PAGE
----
Immune-deficiency Diseases In Dogs: Find Out What Your Pet May Be Suffering!

Immune-deficiency Diseases In Dogs

Immune-deficiency Diseases In Dogs: Find Out What Your Pet May Be Suffering!


Diseases that compromise the immune system can have devastating effects and frequently weaken the body’s natural defenses against infection.

Some are caused by genetic predisposition, whereas others are brought on by cancer or viral infections.


Deficiencies in Phagocytosis.

Phagocytosis is an important component of the immune system’s overall mechanism. Phagocytes are cells that can phagocytose, digest, and ultimately kill foreign pathogens that have invaded the body.

Phagocytes are an integral component of the immediate (innate) immune response that the body mounts in response to infections.

They could also play a vital role in the adaptive immune system by presenting antigens to other cells that are members of the adaptive immune system, informing those cells of the existence of foreign invaders.

This function of the adaptive immune system is called “antigen presentation.” Phagocytes are formed in the bone marrow, then travel through the bloodstream to various parts of the body, where they eventually congregate in either the tissue or the blood.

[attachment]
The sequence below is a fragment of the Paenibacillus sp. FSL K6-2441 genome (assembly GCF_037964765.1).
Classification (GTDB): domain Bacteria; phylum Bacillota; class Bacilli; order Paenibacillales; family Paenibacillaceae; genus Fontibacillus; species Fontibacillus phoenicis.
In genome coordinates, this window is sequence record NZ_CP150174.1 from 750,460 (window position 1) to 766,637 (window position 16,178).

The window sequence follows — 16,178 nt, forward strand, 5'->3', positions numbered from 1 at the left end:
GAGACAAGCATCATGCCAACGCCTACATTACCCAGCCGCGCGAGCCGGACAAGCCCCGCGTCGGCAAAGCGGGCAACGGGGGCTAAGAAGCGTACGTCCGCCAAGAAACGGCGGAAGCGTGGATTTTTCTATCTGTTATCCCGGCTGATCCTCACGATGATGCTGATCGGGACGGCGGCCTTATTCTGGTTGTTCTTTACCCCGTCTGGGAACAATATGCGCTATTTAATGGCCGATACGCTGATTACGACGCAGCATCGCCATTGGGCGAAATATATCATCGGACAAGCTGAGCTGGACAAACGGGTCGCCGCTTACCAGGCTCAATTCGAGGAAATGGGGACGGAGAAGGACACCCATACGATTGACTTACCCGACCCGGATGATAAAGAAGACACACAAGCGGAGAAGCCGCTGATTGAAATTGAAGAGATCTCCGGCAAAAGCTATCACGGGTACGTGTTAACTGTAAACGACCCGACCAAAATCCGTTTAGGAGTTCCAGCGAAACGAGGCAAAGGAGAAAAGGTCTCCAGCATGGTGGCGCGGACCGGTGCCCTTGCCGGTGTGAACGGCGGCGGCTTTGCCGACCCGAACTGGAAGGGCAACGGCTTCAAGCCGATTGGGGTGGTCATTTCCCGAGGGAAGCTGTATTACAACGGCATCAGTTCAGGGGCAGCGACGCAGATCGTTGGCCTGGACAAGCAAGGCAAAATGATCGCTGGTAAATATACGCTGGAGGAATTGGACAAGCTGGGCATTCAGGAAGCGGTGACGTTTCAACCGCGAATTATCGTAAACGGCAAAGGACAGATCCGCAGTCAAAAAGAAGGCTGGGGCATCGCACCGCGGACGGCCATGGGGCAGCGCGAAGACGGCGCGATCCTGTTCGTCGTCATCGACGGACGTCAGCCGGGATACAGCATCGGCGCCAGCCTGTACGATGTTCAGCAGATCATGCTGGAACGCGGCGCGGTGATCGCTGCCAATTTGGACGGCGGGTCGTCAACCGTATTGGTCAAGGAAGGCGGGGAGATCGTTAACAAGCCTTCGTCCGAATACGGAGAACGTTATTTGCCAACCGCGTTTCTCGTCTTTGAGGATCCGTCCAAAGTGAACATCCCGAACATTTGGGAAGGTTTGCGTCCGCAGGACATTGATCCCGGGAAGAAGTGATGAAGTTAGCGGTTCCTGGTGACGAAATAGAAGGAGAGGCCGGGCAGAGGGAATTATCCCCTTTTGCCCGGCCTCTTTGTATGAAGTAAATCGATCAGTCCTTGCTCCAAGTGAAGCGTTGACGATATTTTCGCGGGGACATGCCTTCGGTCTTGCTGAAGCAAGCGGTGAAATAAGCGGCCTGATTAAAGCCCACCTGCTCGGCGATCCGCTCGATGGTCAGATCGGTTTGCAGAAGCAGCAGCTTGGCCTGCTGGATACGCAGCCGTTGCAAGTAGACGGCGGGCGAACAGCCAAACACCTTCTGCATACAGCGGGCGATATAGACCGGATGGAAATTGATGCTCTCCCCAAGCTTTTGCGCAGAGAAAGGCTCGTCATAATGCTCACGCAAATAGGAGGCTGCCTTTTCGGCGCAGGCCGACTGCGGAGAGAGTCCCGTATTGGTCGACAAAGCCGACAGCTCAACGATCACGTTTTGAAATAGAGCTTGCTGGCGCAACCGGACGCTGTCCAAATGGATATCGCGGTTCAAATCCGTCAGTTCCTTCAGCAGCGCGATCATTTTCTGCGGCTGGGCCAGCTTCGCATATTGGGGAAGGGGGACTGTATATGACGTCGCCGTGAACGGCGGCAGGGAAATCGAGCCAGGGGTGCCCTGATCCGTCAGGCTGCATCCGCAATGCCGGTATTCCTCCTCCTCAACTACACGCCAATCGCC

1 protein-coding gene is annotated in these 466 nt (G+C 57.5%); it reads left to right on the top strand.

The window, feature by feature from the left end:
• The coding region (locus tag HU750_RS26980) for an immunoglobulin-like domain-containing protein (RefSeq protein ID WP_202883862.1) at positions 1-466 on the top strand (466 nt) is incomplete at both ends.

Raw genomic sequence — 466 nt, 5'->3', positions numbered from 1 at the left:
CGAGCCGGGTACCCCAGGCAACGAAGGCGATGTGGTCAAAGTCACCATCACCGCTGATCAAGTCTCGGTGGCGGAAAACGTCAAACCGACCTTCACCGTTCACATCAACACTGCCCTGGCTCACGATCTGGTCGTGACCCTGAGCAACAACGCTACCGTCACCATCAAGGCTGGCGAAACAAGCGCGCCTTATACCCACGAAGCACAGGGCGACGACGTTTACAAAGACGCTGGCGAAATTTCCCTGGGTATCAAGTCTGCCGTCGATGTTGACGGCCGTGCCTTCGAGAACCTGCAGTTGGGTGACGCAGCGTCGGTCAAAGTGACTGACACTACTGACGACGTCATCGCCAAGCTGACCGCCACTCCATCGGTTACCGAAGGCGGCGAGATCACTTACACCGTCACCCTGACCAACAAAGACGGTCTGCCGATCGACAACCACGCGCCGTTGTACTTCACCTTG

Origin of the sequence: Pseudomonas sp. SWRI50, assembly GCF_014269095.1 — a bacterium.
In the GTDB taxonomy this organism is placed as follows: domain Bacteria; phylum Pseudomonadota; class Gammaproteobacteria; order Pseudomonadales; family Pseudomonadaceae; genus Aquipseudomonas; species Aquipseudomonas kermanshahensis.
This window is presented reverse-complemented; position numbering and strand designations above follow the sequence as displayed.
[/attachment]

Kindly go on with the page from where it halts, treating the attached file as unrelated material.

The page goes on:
Within the body’s tissues, they can be found in the skin and mucous membranes, the spleen and lymph nodes, the coverings of the brain and spinal cord, the bone marrow, and near blood arteries in various parts of the body.

A phagocytosis deficiency can be caused by a low quantity of phagocytes in the blood or by a fault in their capacity to work correctly.

Both of these factors can contribute to the condition. Both congenital (present at birth) and acquired forms are possible (caused by diseases or drugs).

Because of the deficit, an individual is at a greater risk of contracting bacterial infections of the skin, respiratory system, and gastrointestinal tract. Antibiotics are not very effective against these infections.


Leukocytes Adhesion Deficiency.

A lack of a necessary receptor on white blood cells causes a condition known as leukocyte adhesion deficiency. This stops the white blood cells responsible for protecting the body against infections from leaving the bloodstream.

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Dogs afflicted with this condition experience recurrent bouts of severe bacterial infections and delayed wound healing. The disease has been identified in Irish Setters and is also found in people.


Complement Deficiency.

A complement system is a group of tiny immune system proteins that work together to assist other immune system components in their fight against pathogens.